Esvelt imagined all the problems gene drives could solve. In malaria alone, it could save nearly half a million lives per year. “After that first day of euphoria, I started worrying,” he says. CRISPR is surprisingly easy to use. Once knowledge got out, any scientist could build a gene drive and alter wild species. No one had ever imagined such a thing, even in science fiction, he says.
“We need to change the way that we ascend the tree of knowledge.”
His career soon veered down a path he had never expected. Educating the public about gene drive technology became a major part of his work. He’s now even featured in a recent Netflix series, Unnatural Selection, that follows scientists and biohackers using CRISPR. Seeing himself on the streaming platform is “deeply strange,” he says.
The dilemma that fell into his lap also opened his eyes to major problems in science. Studying science forces people to become extreme specialists, he says. That mindset makes it easy for scientists to overlook the broader complexities of the real world and understand the consequences of their work. The system also is also built on secrecy. Scientists normally only publish their findings once their experiments are complete, which doesn’t give others the opportunity to assess what might go wrong.
“For both moral and practical reasons, gene drive is most likely to succeed if all the research is done openly,” Esvelt told the New Yorker in 2016. He wants stakeholders to review research before experiments start and affected communities to be involved in decision-making. (In 2016, his team invented a form of gene drive that has more localized effects.)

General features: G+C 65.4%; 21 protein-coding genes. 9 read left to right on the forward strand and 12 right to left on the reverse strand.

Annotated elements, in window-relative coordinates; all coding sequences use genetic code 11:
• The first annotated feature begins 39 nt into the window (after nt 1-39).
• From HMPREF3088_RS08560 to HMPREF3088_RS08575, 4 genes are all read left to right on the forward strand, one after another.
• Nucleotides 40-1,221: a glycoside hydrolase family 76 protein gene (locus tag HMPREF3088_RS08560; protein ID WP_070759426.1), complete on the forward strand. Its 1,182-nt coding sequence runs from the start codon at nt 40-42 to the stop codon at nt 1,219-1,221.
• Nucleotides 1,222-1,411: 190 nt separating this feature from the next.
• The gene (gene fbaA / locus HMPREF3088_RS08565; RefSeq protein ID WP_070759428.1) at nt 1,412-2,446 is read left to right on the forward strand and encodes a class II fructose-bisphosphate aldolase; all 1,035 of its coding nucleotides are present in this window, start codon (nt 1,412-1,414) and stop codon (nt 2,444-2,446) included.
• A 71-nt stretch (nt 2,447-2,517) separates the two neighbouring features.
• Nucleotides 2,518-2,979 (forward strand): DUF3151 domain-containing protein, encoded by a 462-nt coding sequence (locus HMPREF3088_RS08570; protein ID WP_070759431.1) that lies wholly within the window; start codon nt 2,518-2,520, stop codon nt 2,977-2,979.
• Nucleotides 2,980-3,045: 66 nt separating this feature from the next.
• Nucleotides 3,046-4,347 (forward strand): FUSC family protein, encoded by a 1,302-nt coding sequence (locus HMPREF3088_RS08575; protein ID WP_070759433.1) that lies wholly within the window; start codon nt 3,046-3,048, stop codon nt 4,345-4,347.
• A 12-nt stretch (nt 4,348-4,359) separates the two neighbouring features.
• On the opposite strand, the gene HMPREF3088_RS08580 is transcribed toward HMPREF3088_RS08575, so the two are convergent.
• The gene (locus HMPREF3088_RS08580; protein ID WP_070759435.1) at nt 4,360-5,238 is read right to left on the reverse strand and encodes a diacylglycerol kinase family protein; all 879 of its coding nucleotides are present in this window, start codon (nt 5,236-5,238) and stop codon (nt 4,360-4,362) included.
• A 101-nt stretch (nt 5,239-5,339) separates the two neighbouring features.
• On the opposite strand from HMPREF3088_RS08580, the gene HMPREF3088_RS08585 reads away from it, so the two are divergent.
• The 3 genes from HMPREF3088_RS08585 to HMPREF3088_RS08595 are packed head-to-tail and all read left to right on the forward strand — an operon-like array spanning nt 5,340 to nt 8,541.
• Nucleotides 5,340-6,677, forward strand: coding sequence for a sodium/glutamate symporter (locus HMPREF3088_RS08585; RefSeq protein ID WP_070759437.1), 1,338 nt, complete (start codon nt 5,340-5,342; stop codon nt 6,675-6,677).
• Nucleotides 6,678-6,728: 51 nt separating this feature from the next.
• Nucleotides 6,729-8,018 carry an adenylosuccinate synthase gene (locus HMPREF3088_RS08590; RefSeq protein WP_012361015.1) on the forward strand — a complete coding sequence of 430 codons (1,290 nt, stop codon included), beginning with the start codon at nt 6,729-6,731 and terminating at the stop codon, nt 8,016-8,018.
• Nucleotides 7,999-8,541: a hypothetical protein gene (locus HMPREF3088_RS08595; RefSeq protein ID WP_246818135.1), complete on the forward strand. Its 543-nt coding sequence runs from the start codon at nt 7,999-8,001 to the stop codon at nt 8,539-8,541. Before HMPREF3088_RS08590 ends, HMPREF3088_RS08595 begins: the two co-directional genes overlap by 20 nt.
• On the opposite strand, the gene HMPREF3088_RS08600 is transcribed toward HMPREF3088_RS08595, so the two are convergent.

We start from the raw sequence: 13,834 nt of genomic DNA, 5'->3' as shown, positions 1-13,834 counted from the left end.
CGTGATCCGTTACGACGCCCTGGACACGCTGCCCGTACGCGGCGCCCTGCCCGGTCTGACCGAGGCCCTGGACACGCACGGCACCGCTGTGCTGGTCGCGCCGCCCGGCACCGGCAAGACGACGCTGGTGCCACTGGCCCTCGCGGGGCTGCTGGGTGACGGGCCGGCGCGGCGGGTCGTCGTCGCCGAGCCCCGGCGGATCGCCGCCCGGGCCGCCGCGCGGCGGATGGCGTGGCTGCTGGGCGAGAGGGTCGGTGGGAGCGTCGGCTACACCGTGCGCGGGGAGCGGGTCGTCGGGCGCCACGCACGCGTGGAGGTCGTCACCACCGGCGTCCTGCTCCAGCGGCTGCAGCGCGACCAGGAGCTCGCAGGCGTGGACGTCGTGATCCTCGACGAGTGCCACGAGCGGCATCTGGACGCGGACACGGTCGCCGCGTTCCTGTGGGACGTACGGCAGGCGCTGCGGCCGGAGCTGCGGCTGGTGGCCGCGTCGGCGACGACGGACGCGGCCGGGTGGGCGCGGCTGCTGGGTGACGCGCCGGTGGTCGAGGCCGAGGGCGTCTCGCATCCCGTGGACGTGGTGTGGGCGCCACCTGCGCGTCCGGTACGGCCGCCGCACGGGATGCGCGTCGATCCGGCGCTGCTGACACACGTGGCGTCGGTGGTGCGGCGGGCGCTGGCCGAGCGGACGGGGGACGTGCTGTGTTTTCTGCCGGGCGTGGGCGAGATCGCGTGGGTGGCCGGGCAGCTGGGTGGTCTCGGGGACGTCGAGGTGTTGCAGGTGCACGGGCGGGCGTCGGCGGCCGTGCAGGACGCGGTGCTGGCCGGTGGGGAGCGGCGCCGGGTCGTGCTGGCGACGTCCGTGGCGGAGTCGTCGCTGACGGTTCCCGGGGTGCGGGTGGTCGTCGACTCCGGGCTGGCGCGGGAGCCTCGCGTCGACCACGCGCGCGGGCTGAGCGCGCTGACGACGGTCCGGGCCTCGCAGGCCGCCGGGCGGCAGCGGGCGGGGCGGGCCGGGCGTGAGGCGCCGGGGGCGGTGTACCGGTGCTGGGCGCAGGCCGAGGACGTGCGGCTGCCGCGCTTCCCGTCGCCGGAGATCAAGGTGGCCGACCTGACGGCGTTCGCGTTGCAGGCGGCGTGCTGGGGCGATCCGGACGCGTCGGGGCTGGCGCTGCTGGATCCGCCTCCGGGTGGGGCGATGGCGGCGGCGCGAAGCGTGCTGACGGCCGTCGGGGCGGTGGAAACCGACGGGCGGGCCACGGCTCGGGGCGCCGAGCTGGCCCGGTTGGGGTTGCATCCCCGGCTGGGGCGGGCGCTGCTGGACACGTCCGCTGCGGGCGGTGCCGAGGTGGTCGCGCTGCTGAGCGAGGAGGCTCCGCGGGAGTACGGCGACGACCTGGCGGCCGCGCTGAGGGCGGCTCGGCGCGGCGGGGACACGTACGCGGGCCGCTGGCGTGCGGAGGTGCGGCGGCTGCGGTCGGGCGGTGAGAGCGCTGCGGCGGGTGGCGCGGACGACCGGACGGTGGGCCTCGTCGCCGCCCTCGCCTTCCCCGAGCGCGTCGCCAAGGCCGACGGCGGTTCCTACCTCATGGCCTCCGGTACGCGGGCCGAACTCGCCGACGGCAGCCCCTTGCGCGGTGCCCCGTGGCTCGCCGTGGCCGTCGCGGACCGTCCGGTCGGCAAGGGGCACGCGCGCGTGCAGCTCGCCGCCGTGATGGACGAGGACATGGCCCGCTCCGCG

He and his colleagues are demonstrating what openness in research looks like. They’re pursuing a project in Martha’s Vineyard and Nantucket that aims to make mice immune to Lyme disease, interrupting the pathogen’s transmission into ticks. In the past few years, Esvelt has met with community members at least 20 times to get feedback. They decided they didn’t want a gene drive, so Esvelt and his team won’t be using one. “If it’s your environment, it’s your call,” he told Vice in 2019.
With gene drives, social risks—say, a loss of trust in science—outweigh biological ones, Esvelt says. Genes drives are slow to propagate, genetic alterations can be spotted if they occur and, perhaps most importantly, changes can be reversed. But he worries about what comes next. What if the next invention isn’t so benign?
“Not all knowledge is actually good for you,” he says. “We need to change the way that we ascend the tree of knowledge to somehow ensure that we don't encounter anything poisonous.”
Kevin Esvelt is a member of the Inverse Future 50, a group of 50 people who will be forces of good in the 2020s.